Song Premiere: “Letter To Forgotten Friends” by Quitters
Quitters – Photo Credit: Lewis
Indie punk rock band Quitters hail from Montpellier, France, but have covered part of the globe with more than 100 shows in Western and Eastern Europe and the U.S. They formed in 2015 and released their first record, the Move on to honest things EP, that year. In April of 2017 they dropped their debut album, Good Night Memories.
This year they’ve unveiled two singles off their upcoming second EP, Singing Like Nobody’s Listening, which is scheduled for a January 2019 release.
Rebel Noise is excited to host the premiere of the band’s up-tempo, enthusiastic third single, “Letter To Forgotten Friends”. The song’s dynamically choppy to cantering pace is filled with rough, but rousing exclamations, the interplay (and melodic pluck) of wiry guitar lines, crashing cymbals, and emphatic drum strikes.
Quitters will be going on tour this spring, from March 4th to 10th in France and Belgium.
The band also kindly and insightfully answered some questions about the song, what it’s like to be a punk rocker in France, and the current socio-political turmoil in that country.
Hi guys! So good to connect with you about your 3rd single you’re your upcoming album. What is “Letter To Forgotten Friends” about lyrically?
Time slips away - Even in friendship, we lose sight of each other - The paths go in different ways. That's why our memories are so important. Nevertheless, it's an optimistic song because all these past moments are unforgettable and make us live in the present as we are. In a sense, we have to be thankful to be able to look at our past, and especially on our youth, with emotion.
How does the sound/feel of the song tie into the lyrics?
Despite the sadness of the subject surrounding this song, it's a positive song. The atmosphere of the music proves it, especially the end of the song when we try to change the “color” of the music, and the lyrics are about sharing a drink to the death of memories.
Is “Letter To Forgotten Friends” a taster for what your upcoming EP will sound like, or do you vary your music style depending on the song?
We hope every song has its own “atmosphere”, but it’s quite hard to say. It’s hard to take some distance on our songs. What we can say is that we tried a new method in writing these songs. Our new drummer lives in Grenoble, which is 300 km away from our hometown (Montpelier), so we couldn’t practice as much as we wanted. We worked a lot through computers, sending demos and ideas to each other. The first and only time we practiced these songs all together in a room was one month before recorded them…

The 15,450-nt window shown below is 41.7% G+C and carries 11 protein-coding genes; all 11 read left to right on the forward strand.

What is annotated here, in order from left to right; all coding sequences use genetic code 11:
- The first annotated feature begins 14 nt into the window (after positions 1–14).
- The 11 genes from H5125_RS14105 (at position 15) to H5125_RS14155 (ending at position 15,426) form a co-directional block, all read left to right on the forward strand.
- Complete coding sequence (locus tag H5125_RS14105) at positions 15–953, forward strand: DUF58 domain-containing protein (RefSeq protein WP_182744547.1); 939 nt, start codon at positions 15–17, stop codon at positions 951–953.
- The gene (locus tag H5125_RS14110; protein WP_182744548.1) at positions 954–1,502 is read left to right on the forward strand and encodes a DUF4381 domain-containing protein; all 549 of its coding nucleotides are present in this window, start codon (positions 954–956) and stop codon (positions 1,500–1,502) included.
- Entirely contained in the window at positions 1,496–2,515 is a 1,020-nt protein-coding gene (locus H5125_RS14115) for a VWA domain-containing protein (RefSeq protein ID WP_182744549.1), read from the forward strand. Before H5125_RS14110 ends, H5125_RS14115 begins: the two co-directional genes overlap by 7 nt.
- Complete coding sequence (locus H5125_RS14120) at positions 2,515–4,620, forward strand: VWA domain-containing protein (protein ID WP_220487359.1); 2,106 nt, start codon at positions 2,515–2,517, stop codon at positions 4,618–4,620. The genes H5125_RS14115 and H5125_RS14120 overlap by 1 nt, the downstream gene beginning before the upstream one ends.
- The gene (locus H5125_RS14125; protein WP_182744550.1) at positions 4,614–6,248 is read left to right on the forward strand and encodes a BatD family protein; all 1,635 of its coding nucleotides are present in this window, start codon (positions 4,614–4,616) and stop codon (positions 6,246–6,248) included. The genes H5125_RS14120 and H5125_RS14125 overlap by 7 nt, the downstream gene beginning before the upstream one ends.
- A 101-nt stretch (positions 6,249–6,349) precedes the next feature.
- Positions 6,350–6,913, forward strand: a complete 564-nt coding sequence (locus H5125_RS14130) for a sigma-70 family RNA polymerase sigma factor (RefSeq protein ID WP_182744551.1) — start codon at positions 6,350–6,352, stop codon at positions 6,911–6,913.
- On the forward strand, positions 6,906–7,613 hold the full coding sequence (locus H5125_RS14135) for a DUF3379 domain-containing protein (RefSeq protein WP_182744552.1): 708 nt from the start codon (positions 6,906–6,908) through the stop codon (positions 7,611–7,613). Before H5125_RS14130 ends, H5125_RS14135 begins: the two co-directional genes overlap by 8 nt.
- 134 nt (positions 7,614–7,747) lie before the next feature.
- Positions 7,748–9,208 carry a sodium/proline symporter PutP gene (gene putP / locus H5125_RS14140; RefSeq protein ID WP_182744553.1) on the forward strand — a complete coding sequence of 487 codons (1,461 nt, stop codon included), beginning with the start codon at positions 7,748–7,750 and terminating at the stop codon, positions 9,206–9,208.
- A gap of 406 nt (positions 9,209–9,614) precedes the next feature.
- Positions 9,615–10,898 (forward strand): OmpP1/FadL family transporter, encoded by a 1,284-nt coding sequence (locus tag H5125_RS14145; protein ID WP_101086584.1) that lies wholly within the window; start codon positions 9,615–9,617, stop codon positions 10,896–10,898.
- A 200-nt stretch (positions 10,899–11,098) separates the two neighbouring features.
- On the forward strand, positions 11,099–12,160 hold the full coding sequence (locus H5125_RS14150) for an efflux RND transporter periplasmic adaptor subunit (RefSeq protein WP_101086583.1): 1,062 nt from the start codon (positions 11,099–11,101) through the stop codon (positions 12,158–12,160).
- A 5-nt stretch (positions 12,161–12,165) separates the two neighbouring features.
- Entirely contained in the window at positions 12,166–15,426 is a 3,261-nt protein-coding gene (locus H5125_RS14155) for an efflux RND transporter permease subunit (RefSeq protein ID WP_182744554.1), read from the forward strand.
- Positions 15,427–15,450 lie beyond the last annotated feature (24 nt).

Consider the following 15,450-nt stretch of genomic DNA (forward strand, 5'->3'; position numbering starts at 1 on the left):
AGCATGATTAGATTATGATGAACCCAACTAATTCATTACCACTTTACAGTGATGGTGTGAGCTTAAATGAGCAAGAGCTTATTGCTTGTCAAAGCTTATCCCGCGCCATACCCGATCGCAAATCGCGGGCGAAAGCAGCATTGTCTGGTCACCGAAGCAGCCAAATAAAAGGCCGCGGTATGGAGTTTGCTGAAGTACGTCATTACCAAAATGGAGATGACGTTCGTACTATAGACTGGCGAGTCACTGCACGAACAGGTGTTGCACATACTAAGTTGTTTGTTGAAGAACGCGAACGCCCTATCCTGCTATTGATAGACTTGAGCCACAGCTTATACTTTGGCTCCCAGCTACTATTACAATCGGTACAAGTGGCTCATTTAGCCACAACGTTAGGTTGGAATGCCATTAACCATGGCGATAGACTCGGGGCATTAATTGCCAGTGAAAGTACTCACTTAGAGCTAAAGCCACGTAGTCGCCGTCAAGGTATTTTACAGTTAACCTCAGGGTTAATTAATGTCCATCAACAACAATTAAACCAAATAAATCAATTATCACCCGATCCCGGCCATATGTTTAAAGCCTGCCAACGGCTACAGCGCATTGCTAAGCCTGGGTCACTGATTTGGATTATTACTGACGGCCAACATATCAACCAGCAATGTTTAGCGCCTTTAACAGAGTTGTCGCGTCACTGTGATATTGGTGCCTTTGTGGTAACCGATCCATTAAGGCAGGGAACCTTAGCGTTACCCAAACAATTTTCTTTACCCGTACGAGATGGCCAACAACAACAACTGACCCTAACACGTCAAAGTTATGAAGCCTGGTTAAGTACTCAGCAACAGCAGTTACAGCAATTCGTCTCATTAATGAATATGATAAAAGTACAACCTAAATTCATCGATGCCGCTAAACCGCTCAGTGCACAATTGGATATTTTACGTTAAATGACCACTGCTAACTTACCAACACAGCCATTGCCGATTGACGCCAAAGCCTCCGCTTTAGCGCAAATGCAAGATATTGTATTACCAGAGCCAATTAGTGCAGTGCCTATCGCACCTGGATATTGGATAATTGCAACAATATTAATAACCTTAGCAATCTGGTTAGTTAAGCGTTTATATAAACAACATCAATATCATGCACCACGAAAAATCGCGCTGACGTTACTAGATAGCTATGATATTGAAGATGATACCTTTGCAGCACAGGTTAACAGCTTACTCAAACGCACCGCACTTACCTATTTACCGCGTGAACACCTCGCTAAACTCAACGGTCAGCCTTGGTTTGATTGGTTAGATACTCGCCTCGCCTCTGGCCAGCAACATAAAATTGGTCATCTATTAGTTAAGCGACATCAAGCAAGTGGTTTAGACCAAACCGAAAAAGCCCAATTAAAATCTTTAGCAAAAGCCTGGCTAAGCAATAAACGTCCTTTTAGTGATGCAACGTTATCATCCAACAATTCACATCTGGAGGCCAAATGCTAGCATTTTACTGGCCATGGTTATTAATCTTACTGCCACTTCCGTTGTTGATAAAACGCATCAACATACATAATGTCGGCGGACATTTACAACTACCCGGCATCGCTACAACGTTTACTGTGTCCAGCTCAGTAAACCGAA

What is it like being a punk/rock band these days in France? What have your experiences been like and what have you observed?
In France, there are a lot of people involved directly, occasionally, or permanently in the scene. They are working hard to build a safe space where we can play music and speak about anything. We think the French scene is doing well; there are plenty of good people and bands. But recently we were speaking about the weird fact that we were the kids of that scene, and 10 years later we will become kind of the “middle age” or “old” guys of that scene without meeting that many newer kids coming up…
Often we tour and hang out with the same guys we used to tour and hang out with a few years ago. It’s fun and great to keep on seeing each other over the years, but in another way it’s weird to think that there are not that many kids getting involved in the scene nowadays. We hope we’re wrong!
Anyway, there is a sincere solidarity, not just between bands, but also between all the people surrounding the scene and sharing the same values like DIY labels, promoters, association etc. In a way, it's a big family, with everyone trying his best to take care of each other. It's a healthy thing to have this kind of positive support and feeling. We are lucky to make sincere relationships these past four years as Quitters.
Unfortunately, there are still shameful behaviors that are poisoning this little world like machismo or xenophobia. There are more and more bands taking a stand and supplementing actions to their music. It’s the perfect time to do it.